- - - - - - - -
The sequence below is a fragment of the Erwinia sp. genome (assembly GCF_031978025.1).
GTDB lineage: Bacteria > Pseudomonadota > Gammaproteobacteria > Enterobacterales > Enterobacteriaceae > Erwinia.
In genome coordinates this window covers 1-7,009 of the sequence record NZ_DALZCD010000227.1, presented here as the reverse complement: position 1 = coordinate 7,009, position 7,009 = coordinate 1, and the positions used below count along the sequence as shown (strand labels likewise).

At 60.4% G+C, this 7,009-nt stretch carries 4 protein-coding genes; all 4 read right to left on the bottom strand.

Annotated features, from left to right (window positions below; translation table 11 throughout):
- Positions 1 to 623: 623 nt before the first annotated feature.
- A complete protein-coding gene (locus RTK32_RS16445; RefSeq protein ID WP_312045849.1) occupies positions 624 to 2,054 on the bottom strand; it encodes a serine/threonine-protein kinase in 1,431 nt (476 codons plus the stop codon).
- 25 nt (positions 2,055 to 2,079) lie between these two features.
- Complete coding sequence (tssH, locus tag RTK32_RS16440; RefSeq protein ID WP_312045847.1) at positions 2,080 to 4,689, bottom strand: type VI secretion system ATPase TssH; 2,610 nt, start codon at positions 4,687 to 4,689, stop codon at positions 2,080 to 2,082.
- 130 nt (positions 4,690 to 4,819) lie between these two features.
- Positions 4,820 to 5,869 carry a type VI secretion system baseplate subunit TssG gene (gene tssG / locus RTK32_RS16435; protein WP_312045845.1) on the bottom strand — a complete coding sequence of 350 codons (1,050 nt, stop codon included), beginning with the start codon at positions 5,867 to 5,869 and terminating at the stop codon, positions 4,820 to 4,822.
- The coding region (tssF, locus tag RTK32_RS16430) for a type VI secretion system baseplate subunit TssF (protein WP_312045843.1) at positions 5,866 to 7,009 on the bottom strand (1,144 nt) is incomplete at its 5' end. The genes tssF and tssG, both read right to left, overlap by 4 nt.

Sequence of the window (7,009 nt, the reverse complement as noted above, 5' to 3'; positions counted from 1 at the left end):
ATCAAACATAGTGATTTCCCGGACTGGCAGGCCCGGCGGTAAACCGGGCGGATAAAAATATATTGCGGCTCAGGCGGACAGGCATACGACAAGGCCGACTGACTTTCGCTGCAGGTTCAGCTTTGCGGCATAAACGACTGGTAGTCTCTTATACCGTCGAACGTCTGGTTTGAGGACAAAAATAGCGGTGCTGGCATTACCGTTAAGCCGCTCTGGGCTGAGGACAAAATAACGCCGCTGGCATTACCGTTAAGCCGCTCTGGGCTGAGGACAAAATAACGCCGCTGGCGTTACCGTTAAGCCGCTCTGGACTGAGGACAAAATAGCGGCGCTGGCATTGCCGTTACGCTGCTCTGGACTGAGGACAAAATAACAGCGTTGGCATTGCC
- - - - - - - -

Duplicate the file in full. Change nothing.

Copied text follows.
The sequence below is a fragment of the Erwinia sp. genome (assembly GCF_031978025.1).
GTDB lineage: Bacteria > Pseudomonadota > Gammaproteobacteria > Enterobacterales > Enterobacteriaceae > Erwinia.
In genome coordinates this window covers 1-7,009 of the sequence record NZ_DALZCD010000227.1, presented here as the reverse complement: position 1 = coordinate 7,009, position 7,009 = coordinate 1, and the positions used below count along the sequence as shown (strand labels likewise).

At 60.4% G+C, this 7,009-nt stretch carries 4 protein-coding genes; all 4 read right to left on the bottom strand.

Annotated features, from left to right (window positions below; translation table 11 throughout):
- Positions 1 to 623: 623 nt before the first annotated feature.
- A complete protein-coding gene (locus RTK32_RS16445; RefSeq protein ID WP_312045849.1) occupies positions 624 to 2,054 on the bottom strand; it encodes a serine/threonine-protein kinase in 1,431 nt (476 codons plus the stop codon).
- 25 nt (positions 2,055 to 2,079) lie between these two features.
- Complete coding sequence (tssH, locus tag RTK32_RS16440; RefSeq protein ID WP_312045847.1) at positions 2,080 to 4,689, bottom strand: type VI secretion system ATPase TssH; 2,610 nt, start codon at positions 4,687 to 4,689, stop codon at positions 2,080 to 2,082.
- 130 nt (positions 4,690 to 4,819) lie between these two features.
- Positions 4,820 to 5,869 carry a type VI secretion system baseplate subunit TssG gene (gene tssG / locus RTK32_RS16435; protein WP_312045845.1) on the bottom strand — a complete coding sequence of 350 codons (1,050 nt, stop codon included), beginning with the start codon at positions 5,867 to 5,869 and terminating at the stop codon, positions 4,820 to 4,822.
- The coding region (tssF, locus tag RTK32_RS16430) for a type VI secretion system baseplate subunit TssF (protein WP_312045843.1) at positions 5,866 to 7,009 on the bottom strand (1,144 nt) is incomplete at its 5' end. The genes tssF and tssG, both read right to left, overlap by 4 nt.

Sequence of the window (7,009 nt, the reverse complement as noted above, 5' to 3'; positions counted from 1 at the left end):
ATCAAACATAGTGATTTCCCGGACTGGCAGGCCCGGCGGTAAACCGGGCGGATAAAAATATATTGCGGCTCAGGCGGACAGGCATACGACAAGGCCGACTGACTTTCGCTGCAGGTTCAGCTTTGCGGCATAAACGACTGGTAGTCTCTTATACCGTCGAACGTCTGGTTTGAGGACAAAAATAGCGGTGCTGGCATTACCGTTAAGCCGCTCTGGGCTGAGGACAAAATAACGCCGCTGGCATTACCGTTAAGCCGCTCTGGGCTGAGGACAAAATAACGCCGCTGGCGTTACCGTTAAGCCGCTCTGGACTGAGGACAAAATAGCGGCGCTGGCATTGCCGTTACGCTGCTCTGGACTGAGGACAAAATAACAGCGTTGGCATTGCC